That’s exactly what MIMOS did. They used Ducksboard to process and display the availability of parking spots, the signal strength and the battery level of the sensors. Using Carriots it’s easy to get and display this important information on computers and smartphones. You can see their frontend sensor information here: https://public.ducksboard.com/PLAUECyDKENxA-irqN2d. You can also read a little more about the project in this article.

Diagram on how the Smart Parking solution works using Carriots platform

To see how to make your own device dashboard you should check out our Ducksboard tutorial. You can see another example of integrating devices and a web interface in the Carriots meteorological station tutorial.

You too can create real-life projects using Carriots! We hope this inspires you to get out there and start creating!

Weather station contribution

R AnalyticsWe have a nice contribution on the weather station open data feed posted last week. Santiago Mota has linked some R graphs to our REST API that we love to share with all of you.

You will find the code at Github
There is also a new page on Cool Projects section where we will put all contributions together: https://www.carriots.com/cool_project/carriots_meteo

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Carriots public weather station. Come and play!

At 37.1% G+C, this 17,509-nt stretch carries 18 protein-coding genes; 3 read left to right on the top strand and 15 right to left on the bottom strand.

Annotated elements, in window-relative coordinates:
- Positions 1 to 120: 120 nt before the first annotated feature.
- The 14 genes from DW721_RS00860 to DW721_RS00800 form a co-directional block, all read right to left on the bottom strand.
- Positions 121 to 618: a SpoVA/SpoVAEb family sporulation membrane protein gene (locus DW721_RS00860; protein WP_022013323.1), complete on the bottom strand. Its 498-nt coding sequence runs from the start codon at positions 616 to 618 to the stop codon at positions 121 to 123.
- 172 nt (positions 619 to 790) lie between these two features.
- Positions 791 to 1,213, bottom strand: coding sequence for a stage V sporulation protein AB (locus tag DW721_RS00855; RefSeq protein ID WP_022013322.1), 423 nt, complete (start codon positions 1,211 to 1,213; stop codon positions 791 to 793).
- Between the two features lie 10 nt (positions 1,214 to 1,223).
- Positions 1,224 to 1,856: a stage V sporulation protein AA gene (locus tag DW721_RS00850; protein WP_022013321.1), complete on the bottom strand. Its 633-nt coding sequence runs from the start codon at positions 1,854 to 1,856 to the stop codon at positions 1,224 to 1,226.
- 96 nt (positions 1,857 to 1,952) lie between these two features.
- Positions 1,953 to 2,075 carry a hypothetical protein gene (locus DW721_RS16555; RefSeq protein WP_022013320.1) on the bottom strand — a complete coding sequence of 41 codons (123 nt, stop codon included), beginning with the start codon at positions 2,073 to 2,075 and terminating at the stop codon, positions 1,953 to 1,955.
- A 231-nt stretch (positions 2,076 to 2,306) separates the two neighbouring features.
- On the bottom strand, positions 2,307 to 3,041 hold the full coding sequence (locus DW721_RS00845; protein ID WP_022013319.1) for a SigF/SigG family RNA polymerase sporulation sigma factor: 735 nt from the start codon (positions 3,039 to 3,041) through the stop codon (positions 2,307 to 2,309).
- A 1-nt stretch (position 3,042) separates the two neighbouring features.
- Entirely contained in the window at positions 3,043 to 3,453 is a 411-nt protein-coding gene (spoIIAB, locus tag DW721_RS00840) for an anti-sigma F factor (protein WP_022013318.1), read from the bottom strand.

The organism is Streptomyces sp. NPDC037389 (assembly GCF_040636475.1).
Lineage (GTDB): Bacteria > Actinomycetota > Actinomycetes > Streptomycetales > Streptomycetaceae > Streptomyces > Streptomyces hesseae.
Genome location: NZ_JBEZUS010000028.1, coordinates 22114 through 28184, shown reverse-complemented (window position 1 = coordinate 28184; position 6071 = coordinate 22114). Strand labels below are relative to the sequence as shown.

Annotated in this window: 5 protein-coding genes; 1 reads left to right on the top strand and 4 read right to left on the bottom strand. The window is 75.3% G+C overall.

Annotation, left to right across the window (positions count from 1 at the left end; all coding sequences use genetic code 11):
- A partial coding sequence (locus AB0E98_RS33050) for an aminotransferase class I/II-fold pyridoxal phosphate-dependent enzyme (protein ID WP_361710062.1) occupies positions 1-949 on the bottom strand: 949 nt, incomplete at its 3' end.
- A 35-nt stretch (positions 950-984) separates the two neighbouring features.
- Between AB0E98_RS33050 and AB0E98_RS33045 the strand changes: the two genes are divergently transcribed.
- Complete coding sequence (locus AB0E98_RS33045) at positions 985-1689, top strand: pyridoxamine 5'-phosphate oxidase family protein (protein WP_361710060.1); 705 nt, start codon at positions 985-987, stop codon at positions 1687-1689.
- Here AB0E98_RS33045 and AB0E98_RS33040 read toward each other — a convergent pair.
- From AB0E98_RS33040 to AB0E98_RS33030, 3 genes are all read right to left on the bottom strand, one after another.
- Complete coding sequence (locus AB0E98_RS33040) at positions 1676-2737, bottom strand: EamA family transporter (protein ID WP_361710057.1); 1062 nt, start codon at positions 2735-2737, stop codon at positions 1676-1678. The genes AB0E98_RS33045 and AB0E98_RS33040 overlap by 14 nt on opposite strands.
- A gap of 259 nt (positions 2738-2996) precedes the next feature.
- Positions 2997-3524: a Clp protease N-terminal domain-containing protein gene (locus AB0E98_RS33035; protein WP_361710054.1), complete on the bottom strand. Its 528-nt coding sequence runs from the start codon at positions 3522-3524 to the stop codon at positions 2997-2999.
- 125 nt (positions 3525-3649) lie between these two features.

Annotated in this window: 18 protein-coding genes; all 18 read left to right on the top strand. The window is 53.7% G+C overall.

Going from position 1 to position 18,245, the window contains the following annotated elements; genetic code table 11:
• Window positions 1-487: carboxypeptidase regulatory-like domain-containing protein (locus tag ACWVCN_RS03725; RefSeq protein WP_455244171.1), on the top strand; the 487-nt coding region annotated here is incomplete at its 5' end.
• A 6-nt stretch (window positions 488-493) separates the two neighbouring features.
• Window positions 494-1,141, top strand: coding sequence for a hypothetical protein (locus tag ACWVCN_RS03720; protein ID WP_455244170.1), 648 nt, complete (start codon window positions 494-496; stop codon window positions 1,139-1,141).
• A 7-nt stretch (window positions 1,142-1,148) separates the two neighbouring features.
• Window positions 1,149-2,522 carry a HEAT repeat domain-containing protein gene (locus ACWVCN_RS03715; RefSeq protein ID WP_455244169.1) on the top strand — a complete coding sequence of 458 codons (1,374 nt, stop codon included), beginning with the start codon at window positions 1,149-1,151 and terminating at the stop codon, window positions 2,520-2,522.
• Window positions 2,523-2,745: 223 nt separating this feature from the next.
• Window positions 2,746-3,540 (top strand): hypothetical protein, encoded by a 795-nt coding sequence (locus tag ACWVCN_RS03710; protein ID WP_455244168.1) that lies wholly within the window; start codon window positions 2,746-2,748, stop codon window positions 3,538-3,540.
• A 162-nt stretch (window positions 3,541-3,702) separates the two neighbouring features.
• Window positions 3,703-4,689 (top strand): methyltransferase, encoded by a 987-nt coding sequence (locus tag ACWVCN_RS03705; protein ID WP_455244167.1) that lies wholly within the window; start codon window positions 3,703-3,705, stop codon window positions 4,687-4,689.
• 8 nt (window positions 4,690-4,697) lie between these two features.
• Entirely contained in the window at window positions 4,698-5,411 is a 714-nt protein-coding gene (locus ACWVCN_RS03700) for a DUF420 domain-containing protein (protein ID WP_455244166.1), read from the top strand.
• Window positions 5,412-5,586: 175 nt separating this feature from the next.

Carriots weather stationWorking on a Smart Irrigation project we decided to include some good stuff from our partners TST Sistemas. It was a weather station connected to Carriots providing environmental data used in our watering optimizations.

It worked so well that we decided to put one on our rooftop to play with and invite our friends to do the same.

This post will show how it works and how you can play with it.

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New Feature: Graphics from Data stored on Carriots

When we posted on this blog an article on Business Reports for IOT projects we mentioned that we had released a feature to get graphics from data stored on Carriots. Well … that feature was in testing until yesterday when it was fully released.

So now you have all the tools to build nice web frontends like this one:

Btw: this a front-end of a Cool Project that we will soon publish in that section of our web. In this project we have built a flow meter for beers to get metrics on beer consumption habits. We can’t wait to show you the demo video that we shot!